Cine Outsider header
front page    disc reviews    film reviews    articles    interviews  
Honour, humanity and sacrifice
A region 1 DVD review of Criterion's 3-disc Special Edition of SEVEN SAMURAI / SHICHININ NO SAMURAI by Slarek
 
"Whatever you do, see Seven Samurai."
Life changing advice from a father to a son

 

I was 17 years old and had just got into film school and was full of apprehension. I'd also landed a holiday job in London at an establishment close to Waterloo station, which was a mere 5 minutes walk from the National Film Theatre. It seemed too good an opportunity to ignore, so I joined the NFT and soon received my first programme of monthly screenings. It was full of titles both familiar and exotic-sounding, movies someone who had grown up on a diet of local cinema and TV screenings had not even heard of, let alone seen. My father, from whom I inherited my love of film, was interested in what they were showing. He glanced through the brochure and, on handing it back to me, said just six words that were to forever change my viewing habits and my perception of just what constituted cinema:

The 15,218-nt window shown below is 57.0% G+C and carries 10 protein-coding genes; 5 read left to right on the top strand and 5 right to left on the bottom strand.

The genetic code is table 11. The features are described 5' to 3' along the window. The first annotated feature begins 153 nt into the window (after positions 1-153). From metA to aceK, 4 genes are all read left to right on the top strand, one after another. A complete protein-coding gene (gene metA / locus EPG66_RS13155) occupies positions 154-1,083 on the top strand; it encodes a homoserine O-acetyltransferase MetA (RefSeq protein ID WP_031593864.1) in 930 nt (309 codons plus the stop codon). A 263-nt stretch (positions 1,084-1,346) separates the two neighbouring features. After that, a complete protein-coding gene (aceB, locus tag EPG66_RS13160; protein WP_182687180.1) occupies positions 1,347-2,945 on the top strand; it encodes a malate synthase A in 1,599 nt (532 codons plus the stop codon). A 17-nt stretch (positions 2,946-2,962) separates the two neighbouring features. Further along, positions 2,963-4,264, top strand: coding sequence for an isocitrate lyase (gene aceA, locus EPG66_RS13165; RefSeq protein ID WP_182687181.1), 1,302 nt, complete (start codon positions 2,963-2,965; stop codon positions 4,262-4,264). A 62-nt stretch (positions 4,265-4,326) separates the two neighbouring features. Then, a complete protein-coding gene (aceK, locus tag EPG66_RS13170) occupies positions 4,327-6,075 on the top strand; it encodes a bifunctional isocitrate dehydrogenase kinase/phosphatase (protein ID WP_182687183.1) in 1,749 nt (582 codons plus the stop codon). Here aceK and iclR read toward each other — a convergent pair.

"Whatever you do, see Seven Samurai."